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We've all been **math students** since we were in elementary school. However, not everyone will **learn** one of the most popular and complex branches of mathematics, **calculus.**

Precalculus and calculus are **subjects** that are reserved exclusively for **high school** and **college** students contrary to subjects like geometry, algebra, trigonometry, statistics, and other **fields** in math, that are a requirement for all **students.**

**Math** will always be one of the core **courses** we receive throughout our years of **education.** Mathematics is even one of the main subjects tested in the **SAT** (university admissions test).

This is why everyone should **work hard** to comprehend and dominate any branch of maths **(calculus,** algebra, trigonometry, statistics, **geometry,** etc).

In this article, you'll find information on how to find a good tutor in **Atlanta,** Georgia, the basics of **calculus,** some tips to help you **learn the subject** better, and more.

**Where** you can get some calculus lessons in the United States?

## Who is taught calculus?

As we mentioned above, **calculus** is not like the other branches of math that we are taught since we are in **elementary school.** Calculus is a branch in **math** reserved for some high school and college **students.**

We said "some" high school and **college** students because not everyone is going to need to **learn calculus.** For instance, calculus is not a **subject** you'd be tested on the SAT of **math,** so you don't need the **class** to prep for it.

Calculus is taught to **students** who want to pursue a degree in science, math, **engineering,** business, or computer science because it will prep them for future, more **complex** courses they'll have to take.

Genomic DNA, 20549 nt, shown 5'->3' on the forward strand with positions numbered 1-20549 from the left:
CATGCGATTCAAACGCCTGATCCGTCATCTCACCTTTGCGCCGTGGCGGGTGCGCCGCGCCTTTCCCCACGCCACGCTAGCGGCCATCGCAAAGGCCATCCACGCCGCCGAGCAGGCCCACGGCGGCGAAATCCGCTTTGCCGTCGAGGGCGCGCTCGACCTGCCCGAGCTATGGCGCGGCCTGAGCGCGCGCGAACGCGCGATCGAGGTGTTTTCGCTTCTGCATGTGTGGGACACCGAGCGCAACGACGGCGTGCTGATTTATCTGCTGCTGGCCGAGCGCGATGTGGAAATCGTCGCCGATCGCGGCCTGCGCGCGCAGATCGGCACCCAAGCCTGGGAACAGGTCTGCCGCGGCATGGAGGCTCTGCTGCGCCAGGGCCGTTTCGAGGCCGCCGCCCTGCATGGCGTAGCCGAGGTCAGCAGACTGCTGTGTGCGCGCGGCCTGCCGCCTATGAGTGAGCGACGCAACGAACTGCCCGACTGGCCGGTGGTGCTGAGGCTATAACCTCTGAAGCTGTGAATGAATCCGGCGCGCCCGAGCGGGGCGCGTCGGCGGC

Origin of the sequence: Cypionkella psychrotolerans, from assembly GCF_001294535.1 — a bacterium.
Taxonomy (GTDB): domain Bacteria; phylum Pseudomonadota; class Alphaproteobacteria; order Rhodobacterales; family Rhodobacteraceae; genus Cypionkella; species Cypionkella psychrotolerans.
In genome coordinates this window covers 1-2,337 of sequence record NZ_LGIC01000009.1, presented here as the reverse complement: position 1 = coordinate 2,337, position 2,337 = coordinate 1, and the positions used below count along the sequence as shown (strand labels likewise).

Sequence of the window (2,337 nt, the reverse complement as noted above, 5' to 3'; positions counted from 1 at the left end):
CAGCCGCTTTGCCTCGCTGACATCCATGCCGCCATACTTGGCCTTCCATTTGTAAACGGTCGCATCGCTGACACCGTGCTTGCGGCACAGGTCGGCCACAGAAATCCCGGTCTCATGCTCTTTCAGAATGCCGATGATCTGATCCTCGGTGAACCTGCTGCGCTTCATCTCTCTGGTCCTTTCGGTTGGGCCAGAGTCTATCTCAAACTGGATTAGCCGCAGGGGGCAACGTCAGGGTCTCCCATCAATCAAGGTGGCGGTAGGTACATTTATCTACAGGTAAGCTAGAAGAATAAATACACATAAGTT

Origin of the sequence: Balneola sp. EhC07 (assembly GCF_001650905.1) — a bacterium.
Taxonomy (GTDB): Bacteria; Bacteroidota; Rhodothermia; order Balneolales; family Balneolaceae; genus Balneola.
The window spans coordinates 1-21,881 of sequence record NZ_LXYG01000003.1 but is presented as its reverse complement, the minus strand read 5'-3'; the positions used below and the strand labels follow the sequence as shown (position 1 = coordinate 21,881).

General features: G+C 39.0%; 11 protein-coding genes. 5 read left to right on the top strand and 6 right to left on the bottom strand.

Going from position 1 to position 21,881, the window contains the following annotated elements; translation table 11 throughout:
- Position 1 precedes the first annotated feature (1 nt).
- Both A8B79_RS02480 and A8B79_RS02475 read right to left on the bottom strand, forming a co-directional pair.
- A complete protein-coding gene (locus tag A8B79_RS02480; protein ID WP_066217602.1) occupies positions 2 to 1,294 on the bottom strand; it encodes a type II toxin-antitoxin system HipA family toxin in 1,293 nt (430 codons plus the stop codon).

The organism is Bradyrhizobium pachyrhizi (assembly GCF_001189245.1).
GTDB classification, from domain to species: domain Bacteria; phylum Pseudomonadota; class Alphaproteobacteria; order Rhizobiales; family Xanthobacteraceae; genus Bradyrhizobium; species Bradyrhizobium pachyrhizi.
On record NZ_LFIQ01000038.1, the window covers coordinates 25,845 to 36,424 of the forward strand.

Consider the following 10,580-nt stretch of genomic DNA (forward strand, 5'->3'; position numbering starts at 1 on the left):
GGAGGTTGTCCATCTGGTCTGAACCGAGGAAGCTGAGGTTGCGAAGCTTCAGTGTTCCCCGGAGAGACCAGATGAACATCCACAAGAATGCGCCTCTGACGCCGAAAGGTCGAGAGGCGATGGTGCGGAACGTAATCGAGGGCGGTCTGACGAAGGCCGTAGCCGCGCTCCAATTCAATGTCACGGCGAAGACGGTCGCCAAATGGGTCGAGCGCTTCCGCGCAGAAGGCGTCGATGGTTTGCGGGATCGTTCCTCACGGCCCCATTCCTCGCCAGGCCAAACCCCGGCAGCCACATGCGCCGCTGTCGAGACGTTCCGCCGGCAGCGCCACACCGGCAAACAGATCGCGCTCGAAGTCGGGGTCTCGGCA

If you're a high school student and you already know you want to **study** business or computer science, then you need to **pursue** a **program** that will get you there, even while you're in **high school.**

This means you must take **precalculus** during high school and then continue to take **calculus** **1** and** 2** once you're in university. If you haven't **decided** what you want to study in **university,** then you'll have to study precalculus once you're in **college** if you choose to study something in the **sciences.**

In calculus classes, students have an **opportunity** to understand weather patterns, the **movement** of sound and light, electronic circuits and **systems,** and the motion of **astronomical bodies.**

If you go into **business,** you can use calculus to calculate the **rate** at which your business is **growing** and use the information to make changes in your sales **strategies** or continue going the same way.

Below, you'll find a list of all the **majors** that have a calculus requirement in their **curriculum:**

- All Engineering majors
- Physics
- Biology
- Chemistry and Biochemistry
- Mathematics
- Computer Science
- All Business majors
- Economics
- Public Health
- Environmental Science (not Environmental Studies)
- Neuroscience

Keep in mind that your college **years** are about preparing yourself for your professional career and every **course** you have to take will provide you with **resources** that will help you **succeed in the future.** So stop thinking that math is a waste of your **time** and start **appreciating** all of the classes that are part of your academic life.